Fixing the Zune in Five Steps?
As you probably know if you follow this blog regularly, I'm a big digital music fan that's been trying to move from iTunes to a Microsoft-based platform for over a year. I bought a Zune right after the Zune's release in November, and I've generally been happy with it.
Today Engadget posted a short piece on five things that would improve the Zune against the iPod. I agree with some of the points in the article, like releasing firmware that fixes the DRM-skipping problem and adding podcasting support, but don't think that the list really does much to help differentiate the Zune from its competitor(s). Here's five things I'd love to see with the Zune (or future Zunes) that would help me recommend it over an iPod to a friend:
- Make My Zune Flash-Based and Nano-Sized - Let's face it, very few people really listen to all 30 gigs of music they have. In fact, it's impossible to listen to all of the songs in one day. I remember reading somewhere that the average music collection on an iPod is around 1,000 songs--or about 4 gigs. Apple realized it with the Mini and the Nano--smaller is better. And videos? Really? Do most people really care?
- Dump the WiFi...give me Bluetooth - WiFi is a PIA on mobile devices. The only mobile device I've used with great WiFi support is the Nintendo DS, and that's because they have a great input device. Why do I really want to share music with other people on the bus? I really don't want to listen to what the creepy guy that's muttering to himself is listening to. What I would like is wireless headphones and wireless syncing to my computer. Bluetooth 2.0 can give me this. And...wait...you could use Bluetooth to send songs to each other as well.
- Push the Subscription Music! - I love subscription music. For $14.99/month, I can listen to over a million songs. I can listen to the new Shins album without buying it or waiting for a radio DJ to select tracks off of it to force feed me. I can listen to that old Steve Winwood song "Valerie" without having to actually spend $0.99 to own it. I can listen to playlists of stuff that I might not like to see if I do. We recently used the Zune client at a birthday party. It was amazing--you could literally cue up everyone's favorite songs. Why we are marketing people squirting songs to each other while they are snowboarding instead of showing them how the Zune offers a seamless subscription experience is beyond me.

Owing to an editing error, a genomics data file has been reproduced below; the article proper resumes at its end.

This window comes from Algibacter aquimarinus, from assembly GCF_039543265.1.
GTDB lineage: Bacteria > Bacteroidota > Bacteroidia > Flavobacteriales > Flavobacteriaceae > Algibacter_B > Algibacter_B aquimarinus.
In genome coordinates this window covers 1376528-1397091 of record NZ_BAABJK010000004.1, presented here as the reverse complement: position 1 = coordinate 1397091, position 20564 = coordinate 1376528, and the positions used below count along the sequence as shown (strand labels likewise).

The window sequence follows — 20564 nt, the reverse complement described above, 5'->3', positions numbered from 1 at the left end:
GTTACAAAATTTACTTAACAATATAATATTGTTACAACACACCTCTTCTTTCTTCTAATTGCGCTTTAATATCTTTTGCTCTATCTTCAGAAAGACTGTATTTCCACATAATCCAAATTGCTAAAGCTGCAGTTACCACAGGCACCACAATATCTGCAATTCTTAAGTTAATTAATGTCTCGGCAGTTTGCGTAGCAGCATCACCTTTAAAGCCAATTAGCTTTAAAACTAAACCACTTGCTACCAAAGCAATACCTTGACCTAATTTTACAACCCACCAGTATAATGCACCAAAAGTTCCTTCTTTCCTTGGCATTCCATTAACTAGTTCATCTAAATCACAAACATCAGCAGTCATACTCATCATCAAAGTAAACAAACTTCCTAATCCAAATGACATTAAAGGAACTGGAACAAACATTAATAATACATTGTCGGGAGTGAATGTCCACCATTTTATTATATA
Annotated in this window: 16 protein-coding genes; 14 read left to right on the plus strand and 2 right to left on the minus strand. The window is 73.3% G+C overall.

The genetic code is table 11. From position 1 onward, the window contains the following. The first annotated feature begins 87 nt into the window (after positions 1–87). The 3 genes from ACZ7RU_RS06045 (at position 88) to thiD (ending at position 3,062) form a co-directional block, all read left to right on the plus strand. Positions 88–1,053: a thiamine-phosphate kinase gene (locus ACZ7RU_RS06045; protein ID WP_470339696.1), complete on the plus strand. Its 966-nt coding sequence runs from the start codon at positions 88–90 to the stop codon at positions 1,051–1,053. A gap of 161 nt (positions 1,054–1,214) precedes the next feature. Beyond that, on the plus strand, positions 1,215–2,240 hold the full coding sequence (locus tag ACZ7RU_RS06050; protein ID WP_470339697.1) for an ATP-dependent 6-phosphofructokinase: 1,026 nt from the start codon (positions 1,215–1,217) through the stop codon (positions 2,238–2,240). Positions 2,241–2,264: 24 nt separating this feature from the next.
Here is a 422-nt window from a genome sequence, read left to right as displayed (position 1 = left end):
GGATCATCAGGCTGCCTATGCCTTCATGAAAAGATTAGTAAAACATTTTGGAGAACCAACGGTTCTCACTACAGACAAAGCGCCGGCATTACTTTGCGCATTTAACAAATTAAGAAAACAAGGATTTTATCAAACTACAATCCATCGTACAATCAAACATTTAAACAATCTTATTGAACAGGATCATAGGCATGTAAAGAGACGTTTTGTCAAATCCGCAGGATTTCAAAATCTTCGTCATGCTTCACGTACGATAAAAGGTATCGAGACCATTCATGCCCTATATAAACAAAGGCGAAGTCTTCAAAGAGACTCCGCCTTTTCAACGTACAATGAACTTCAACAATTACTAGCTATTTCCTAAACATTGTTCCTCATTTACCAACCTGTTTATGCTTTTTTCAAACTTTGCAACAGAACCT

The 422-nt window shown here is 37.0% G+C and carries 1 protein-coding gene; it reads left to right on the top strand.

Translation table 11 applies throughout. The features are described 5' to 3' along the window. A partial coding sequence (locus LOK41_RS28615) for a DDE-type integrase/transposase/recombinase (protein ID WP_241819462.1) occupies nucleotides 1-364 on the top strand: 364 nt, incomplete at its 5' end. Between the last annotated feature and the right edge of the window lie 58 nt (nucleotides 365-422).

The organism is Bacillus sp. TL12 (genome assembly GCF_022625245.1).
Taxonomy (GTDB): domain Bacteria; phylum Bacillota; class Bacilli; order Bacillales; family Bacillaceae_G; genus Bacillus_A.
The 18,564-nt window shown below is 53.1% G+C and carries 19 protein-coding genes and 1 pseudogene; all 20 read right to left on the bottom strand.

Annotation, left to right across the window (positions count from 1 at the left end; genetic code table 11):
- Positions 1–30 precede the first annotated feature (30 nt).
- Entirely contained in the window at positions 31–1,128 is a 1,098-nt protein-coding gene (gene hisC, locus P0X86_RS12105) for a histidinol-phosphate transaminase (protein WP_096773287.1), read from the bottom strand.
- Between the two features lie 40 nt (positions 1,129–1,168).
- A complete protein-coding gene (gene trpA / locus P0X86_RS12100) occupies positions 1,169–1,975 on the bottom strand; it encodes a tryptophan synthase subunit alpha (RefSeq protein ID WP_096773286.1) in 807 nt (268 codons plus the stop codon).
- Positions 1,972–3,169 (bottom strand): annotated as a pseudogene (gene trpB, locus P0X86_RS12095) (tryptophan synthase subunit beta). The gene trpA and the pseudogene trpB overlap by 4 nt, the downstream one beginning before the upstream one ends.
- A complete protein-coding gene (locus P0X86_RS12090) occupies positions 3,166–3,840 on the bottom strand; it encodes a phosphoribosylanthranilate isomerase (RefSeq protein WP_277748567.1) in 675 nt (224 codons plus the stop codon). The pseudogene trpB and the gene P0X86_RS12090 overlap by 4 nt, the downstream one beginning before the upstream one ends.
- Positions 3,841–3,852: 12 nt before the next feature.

- Let's Define "Social" Before We Join It - The WiFi sharing is social. Even here in Redmond though, there just aren't enough people to squirt music to. What's truly social though is the Internet. Why not allow people to upload their playlists and ratings to a central "ZuneCenter"? A new, smarter Zune client software could compare your playlists and ratings against thousands of other people, and recommend a playlist. If you have a Zune Pass, this playlist can contain songs you've never even thought about downloading. Every day, a new music experience is synced to your Zune, waiting for you to try music that people like you have implicitly recommended. Now that's social. Maybe you start flagging songs in this playlist. The software might recognize that the songs you are flagging are all from a few discrete people. You can use the Zune software to browse their collections...wow there's a lot of potential here...
- SDK - Yes, yes, I know. Microsoft wants to keep the Zune ecosystem "pure". Let's face it though...the Zune software is missing some major pieces that I should be able to download plugins for. Providing an SDK for people to programmatically manipulate the library, create playlists, download songs from the Zune Marketplace, and generally extend the software would enhance the Zune experience much more than it would detract from it. You can't use the iTunes/iPod closed-system example here--iTunes has had an SDK for a long time that have enabled very cool plugins.
What feature do you think the Zune should add to become more competitive, or is Engadget right on?